Back in pioneering days a pious old farmer had a sturdy Clydesdale plough-horse which he named Elijah. He’d trained Elijah to start when he said, “Praise the Lord,” and to stop when he said, “Amen.”
Toward the end of its working life, the horse was almost blind, a fact not fully appreciated by the old farmer.
One evening, about this time, he was riding Elijah home after a hard day’s work in the paddocks. Believing the horse would find its own way, he let fall the reins and shut his eyes: the better to pray and meditate.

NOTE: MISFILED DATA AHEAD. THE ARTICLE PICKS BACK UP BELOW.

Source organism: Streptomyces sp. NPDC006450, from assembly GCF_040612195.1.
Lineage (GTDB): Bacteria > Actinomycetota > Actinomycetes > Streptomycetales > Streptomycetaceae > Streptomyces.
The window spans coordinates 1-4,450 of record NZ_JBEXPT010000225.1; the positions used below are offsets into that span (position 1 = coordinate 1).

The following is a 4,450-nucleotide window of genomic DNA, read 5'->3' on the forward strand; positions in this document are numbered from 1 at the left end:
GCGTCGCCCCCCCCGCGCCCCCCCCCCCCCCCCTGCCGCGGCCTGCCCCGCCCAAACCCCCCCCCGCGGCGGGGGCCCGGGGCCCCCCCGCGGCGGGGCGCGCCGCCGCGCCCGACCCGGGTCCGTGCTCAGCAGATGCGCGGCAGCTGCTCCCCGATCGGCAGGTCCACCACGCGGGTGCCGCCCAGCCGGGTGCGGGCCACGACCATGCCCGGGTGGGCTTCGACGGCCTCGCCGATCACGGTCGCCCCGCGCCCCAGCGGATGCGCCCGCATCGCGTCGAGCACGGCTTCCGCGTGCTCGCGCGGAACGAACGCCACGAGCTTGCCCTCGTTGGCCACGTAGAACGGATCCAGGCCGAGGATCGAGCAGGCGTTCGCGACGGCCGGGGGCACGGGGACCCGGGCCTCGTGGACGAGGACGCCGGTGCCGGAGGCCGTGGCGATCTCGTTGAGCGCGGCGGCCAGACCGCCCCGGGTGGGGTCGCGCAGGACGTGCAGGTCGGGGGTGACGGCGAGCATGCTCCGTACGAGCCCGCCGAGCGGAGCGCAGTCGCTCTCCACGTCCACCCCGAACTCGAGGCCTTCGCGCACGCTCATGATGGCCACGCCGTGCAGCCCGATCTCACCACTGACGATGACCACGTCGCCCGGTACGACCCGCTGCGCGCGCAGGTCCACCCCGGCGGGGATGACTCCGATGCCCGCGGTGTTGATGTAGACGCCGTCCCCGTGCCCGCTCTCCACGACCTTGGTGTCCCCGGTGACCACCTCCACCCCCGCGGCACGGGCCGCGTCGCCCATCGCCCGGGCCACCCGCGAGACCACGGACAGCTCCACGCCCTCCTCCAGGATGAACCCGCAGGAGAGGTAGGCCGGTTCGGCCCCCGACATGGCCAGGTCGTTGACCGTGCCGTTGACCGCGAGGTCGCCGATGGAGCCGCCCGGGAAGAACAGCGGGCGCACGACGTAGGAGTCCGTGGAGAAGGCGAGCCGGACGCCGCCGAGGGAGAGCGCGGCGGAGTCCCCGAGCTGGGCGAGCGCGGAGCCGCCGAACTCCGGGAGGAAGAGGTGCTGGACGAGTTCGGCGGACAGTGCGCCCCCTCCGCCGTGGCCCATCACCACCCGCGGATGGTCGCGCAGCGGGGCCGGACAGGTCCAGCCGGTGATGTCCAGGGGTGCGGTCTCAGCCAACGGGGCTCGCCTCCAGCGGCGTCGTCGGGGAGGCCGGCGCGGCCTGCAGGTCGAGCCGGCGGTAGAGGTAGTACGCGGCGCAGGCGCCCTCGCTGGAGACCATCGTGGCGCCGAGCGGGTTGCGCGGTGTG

When he opened them again a short time later, however, he was horrified to find the horse had taken a wrong turn and was plodding steadily toward the edge of a deep gully only a few metres away.
Instinctively, the old farmer shouted, “Whoa!” but this had no effect on Elijah. Then he remembered this horse only responded to religious language, but he was so unnerved by the precipice right before him that for a second or two he could not think what to say.
Suddenly, it came to him. “Amen!” he shouted and the horse stopped instantly with one enormous front hoof poised over the chasm.
The old farmer wiped the perspiration from his brow and was so relieved that the horse had halted in the very nick of time, he exclaimed loudly, “Praise the Lord!”